Asus Transformer All-in-One Desktop Hands On: Android and Windows 8 on Your Giant Removable Tablet

By Kyle Wagner on at

We've known about the Asus Transformer AIO since back at Computex, but the mutant hybrid wasn't in working order until now. The verdict? ...Kind of cool, actually.

Here's the Transformer's story: It's an 18.5-inch IPS-display all-in-one computer that runs both Windows 8 (with a Core i3 to i7 processor), as well as Android, with a quad core Tegra 3. And then, the 18.5-inch display pops out to become an enormous tablet, which apparently everyone is doing now.

This particular one works by just lifting it out of its holder by its back handle, which you can see in the video above. You can then stand it up on its kickstand to operate on its own. The Windows 8 portion of the computer is housed in that stand, but can continue to send the information to the display even after it's disconnected. The Android portion is housed in the tablet portion. It weighs just over 2kg and gets a claimed five hours of battery life when disconnected from its stand.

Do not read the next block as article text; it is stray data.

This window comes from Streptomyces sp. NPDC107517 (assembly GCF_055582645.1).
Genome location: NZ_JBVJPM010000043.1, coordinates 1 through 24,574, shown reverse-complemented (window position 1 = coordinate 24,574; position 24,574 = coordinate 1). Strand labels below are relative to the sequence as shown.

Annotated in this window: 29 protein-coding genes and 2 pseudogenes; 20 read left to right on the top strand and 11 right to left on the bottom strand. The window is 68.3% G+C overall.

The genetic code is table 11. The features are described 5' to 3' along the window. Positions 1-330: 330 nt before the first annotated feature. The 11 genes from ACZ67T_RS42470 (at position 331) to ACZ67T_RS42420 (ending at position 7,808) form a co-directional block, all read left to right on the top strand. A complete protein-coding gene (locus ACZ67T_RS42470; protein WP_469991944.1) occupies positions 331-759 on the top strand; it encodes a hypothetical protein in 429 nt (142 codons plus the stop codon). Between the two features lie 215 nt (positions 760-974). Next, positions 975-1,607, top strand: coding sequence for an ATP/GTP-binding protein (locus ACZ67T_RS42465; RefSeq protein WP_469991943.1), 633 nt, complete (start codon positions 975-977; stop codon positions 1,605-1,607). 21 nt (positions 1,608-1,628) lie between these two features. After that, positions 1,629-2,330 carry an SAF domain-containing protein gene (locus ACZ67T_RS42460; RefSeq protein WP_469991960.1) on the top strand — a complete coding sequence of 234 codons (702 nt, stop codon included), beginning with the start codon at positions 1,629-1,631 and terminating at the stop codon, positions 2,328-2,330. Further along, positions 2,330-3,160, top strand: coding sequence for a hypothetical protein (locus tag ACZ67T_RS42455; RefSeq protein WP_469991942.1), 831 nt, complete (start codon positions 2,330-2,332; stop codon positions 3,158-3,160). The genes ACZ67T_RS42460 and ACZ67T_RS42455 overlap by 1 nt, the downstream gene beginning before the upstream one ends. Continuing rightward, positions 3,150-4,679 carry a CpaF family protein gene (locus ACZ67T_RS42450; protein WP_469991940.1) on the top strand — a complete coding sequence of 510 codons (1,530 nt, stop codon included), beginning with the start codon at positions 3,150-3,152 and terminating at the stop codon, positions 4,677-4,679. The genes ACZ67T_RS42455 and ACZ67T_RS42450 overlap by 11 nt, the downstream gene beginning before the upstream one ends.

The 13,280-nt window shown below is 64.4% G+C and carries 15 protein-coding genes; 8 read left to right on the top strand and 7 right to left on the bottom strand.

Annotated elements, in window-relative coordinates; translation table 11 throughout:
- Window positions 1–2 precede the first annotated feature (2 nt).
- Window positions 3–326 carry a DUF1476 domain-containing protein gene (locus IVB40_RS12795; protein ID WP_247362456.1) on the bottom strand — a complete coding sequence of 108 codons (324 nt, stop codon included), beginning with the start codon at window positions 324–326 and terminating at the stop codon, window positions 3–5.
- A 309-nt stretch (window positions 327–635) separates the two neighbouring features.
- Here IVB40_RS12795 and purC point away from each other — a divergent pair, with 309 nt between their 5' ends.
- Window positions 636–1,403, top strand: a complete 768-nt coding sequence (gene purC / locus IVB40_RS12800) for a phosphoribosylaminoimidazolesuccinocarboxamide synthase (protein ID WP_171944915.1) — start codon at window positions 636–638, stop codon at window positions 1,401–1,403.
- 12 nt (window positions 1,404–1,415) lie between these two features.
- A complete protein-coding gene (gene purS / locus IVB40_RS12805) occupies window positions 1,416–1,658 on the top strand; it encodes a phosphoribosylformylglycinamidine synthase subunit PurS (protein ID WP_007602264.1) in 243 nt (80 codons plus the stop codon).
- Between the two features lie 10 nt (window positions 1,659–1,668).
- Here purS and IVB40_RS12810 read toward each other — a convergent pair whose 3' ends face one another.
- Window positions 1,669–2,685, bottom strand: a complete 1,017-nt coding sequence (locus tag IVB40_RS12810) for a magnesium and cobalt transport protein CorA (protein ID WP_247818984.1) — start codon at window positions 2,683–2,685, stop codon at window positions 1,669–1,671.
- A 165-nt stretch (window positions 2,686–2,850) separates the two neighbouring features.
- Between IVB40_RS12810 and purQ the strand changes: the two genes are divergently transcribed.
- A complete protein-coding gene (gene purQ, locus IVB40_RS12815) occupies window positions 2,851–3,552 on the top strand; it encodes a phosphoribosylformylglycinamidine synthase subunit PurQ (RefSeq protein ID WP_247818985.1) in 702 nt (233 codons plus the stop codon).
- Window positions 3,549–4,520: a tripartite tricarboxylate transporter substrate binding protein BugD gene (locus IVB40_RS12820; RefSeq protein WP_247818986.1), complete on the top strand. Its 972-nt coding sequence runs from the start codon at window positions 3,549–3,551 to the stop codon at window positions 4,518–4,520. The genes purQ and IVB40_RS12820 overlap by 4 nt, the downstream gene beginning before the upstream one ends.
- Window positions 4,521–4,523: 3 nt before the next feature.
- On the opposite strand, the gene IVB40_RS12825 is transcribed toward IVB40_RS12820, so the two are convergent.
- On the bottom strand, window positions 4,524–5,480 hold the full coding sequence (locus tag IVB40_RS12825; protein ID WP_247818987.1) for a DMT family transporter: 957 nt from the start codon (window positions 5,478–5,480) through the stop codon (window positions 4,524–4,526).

It's got 16GB of storage on the Android side, and starts at a terabyte for the Windows 8 side. And of all the "tabletop PCs" we've seen at CES, this makes maybe a little more sense than the others, since it leaves part of its bulk behind. We haven't used it for an extended period of time, so there's a chance that this could drastically affect performance after a while, but it was just fine when we saw it. Toggling between Android and Windows 8 was smooth, too, just taking the press of a button on the side, and not taking more than a second or two to make the switch.

It looks like tabletop desktops are going to be the next rabbit hole that PC makers fling their naive little hearts down, which is fine and kind of exciting, actually. But still, it's nice to see some differentiation between them, even this early, when they could easily all just be shapeless feints of ideas. Between this Android mashup and Lenovo's HEY-GUYS-WE'RE-MAKING-A -TABLE mission, it seems like these shouldn't be boring, at least.